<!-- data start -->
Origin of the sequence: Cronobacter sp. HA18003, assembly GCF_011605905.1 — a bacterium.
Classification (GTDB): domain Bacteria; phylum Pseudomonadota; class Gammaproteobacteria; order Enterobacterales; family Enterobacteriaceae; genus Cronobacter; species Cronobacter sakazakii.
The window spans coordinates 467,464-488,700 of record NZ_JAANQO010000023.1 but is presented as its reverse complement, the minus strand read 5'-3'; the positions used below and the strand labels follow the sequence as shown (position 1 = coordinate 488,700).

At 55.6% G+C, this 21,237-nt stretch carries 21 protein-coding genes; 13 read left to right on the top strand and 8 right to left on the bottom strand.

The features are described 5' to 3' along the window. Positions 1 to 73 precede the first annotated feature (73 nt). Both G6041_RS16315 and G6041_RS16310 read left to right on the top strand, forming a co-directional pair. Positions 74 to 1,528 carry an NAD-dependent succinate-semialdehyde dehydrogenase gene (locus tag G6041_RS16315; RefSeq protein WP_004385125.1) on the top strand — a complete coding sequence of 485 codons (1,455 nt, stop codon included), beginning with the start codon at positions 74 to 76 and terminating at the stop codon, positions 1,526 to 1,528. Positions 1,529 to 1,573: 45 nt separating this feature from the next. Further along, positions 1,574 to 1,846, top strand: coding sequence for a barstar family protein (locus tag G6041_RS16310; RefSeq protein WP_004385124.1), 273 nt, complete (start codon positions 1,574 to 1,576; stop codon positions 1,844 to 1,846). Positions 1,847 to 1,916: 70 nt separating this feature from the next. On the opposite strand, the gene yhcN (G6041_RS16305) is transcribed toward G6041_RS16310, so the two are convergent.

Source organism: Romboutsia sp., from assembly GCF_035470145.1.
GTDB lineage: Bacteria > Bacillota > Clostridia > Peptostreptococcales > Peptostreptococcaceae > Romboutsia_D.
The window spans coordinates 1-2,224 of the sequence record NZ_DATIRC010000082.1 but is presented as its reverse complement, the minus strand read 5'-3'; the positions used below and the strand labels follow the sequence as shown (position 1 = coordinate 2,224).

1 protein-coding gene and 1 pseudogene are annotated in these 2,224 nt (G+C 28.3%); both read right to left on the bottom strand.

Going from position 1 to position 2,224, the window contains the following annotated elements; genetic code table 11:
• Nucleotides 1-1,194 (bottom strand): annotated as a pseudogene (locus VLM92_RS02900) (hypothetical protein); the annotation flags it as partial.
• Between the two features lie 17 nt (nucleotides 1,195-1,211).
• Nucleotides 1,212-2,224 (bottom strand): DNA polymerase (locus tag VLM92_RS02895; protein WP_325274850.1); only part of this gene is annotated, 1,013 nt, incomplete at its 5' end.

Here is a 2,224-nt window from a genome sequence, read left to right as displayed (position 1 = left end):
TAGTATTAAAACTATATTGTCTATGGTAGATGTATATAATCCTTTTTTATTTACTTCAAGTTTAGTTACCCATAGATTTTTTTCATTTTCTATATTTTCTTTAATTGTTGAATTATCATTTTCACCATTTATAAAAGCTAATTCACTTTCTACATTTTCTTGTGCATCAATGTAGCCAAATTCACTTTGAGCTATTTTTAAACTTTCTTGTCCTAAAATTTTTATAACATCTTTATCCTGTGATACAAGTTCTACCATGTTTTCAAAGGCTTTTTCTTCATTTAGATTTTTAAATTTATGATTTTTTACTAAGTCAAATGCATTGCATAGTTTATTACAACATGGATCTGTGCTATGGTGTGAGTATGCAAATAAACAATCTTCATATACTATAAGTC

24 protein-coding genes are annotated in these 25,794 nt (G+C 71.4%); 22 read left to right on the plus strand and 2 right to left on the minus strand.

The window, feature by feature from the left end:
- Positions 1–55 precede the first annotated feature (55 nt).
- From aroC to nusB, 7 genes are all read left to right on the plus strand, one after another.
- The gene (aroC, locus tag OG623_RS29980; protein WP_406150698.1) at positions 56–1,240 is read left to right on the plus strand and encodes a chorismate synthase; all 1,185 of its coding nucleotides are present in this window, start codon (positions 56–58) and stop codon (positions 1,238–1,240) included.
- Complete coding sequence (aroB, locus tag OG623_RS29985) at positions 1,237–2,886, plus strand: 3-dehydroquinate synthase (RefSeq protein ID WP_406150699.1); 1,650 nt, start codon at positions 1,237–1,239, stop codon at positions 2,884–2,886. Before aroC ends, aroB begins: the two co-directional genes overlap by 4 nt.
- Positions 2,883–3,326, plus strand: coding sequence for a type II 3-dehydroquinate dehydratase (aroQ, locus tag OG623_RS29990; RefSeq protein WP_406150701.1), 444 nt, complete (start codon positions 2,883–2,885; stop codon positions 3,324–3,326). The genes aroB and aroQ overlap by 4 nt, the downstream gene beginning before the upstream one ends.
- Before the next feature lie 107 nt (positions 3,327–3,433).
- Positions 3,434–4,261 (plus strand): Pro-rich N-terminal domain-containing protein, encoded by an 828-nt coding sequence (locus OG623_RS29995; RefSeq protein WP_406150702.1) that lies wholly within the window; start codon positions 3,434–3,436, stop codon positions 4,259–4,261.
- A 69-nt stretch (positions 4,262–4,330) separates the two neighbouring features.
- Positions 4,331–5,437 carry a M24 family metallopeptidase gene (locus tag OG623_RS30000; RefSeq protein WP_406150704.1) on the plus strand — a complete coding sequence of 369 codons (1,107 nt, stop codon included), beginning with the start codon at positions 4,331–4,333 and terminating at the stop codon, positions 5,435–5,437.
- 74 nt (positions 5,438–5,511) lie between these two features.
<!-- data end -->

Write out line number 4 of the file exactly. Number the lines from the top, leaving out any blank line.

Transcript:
At 55.6% G+C, this 21,237-nt stretch carries 21 protein-coding genes; 13 read left to right on the top strand and 8 right to left on the bottom strand.